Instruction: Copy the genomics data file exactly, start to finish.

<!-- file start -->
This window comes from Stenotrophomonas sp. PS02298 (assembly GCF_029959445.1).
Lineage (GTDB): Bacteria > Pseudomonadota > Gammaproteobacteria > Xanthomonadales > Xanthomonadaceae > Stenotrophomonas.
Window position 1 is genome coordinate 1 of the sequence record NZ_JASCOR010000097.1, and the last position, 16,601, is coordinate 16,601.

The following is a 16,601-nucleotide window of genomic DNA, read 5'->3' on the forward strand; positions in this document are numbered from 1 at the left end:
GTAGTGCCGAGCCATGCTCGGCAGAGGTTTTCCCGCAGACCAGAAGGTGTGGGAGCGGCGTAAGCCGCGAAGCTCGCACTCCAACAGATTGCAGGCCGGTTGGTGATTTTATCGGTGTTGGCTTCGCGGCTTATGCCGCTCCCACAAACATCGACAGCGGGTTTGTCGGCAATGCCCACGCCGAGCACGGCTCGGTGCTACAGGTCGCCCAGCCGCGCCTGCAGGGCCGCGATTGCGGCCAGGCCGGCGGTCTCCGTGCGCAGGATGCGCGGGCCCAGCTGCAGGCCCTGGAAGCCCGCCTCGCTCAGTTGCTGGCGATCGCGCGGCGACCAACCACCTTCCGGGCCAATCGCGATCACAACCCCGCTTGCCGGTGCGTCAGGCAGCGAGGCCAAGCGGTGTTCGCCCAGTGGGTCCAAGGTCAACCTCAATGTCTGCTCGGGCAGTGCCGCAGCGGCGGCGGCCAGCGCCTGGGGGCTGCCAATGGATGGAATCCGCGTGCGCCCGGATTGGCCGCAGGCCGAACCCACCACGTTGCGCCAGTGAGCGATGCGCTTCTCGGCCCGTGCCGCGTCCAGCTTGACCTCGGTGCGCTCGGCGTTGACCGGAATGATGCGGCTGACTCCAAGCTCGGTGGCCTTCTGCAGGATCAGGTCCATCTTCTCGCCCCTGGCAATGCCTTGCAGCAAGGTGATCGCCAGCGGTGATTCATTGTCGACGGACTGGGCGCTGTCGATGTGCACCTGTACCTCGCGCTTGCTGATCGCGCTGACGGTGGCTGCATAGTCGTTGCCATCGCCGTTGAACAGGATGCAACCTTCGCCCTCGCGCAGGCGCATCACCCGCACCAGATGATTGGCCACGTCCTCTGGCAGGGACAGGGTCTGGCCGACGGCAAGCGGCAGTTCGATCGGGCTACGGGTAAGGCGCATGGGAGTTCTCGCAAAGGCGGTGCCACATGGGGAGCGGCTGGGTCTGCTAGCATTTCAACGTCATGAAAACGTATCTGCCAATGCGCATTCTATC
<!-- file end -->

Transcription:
This window comes from Stenotrophomonas sp. PS02298 (assembly GCF_029959445.1).
Lineage (GTDB): Bacteria > Pseudomonadota > Gammaproteobacteria > Xanthomonadales > Xanthomonadaceae > Stenotrophomonas.
Window position 1 is genome coordinate 1 of the sequence record NZ_JASCOR010000097.1, and the last position, 16,601, is coordinate 16,601.

The following is a 16,601-nucleotide window of genomic DNA, read 5'->3' on the forward strand; positions in this document are numbered from 1 at the left end:
GTAGTGCCGAGCCATGCTCGGCAGAGGTTTTCCCGCAGACCAGAAGGTGTGGGAGCGGCGTAAGCCGCGAAGCTCGCACTCCAACAGATTGCAGGCCGGTTGGTGATTTTATCGGTGTTGGCTTCGCGGCTTATGCCGCTCCCACAAACATCGACAGCGGGTTTGTCGGCAATGCCCACGCCGAGCACGGCTCGGTGCTACAGGTCGCCCAGCCGCGCCTGCAGGGCCGCGATTGCGGCCAGGCCGGCGGTCTCCGTGCGCAGGATGCGCGGGCCCAGCTGCAGGCCCTGGAAGCCCGCCTCGCTCAGTTGCTGGCGATCGCGCGGCGACCAACCACCTTCCGGGCCAATCGCGATCACAACCCCGCTTGCCGGTGCGTCAGGCAGCGAGGCCAAGCGGTGTTCGCCCAGTGGGTCCAAGGTCAACCTCAATGTCTGCTCGGGCAGTGCCGCAGCGGCGGCGGCCAGCGCCTGGGGGCTGCCAATGGATGGAATCCGCGTGCGCCCGGATTGGCCGCAGGCCGAACCCACCACGTTGCGCCAGTGAGCGATGCGCTTCTCGGCCCGTGCCGCGTCCAGCTTGACCTCGGTGCGCTCGGCGTTGACCGGAATGATGCGGCTGACTCCAAGCTCGGTGGCCTTCTGCAGGATCAGGTCCATCTTCTCGCCCCTGGCAATGCCTTGCAGCAAGGTGATCGCCAGCGGTGATTCATTGTCGACGGACTGGGCGCTGTCGATGTGCACCTGTACCTCGCGCTTGCTGATCGCGCTGACGGTGGCTGCATAGTCGTTGCCATCGCCGTTGAACAGGATGCAACCTTCGCCCTCGCGCAGGCGCATCACCCGCACCAGATGATTGGCCACGTCCTCTGGCAGGGACAGGGTCTGGCCGACGGCAAGCGGCAGTTCGATCGGGCTACGGGTAAGGCGCATGGGAGTTCTCGCAAAGGCGGTGCCACATGGGGAGCGGCTGGGTCTGCTAGCATTTCAACGTCATGAAAACGTATCTGCCAATGCGCATTCTATC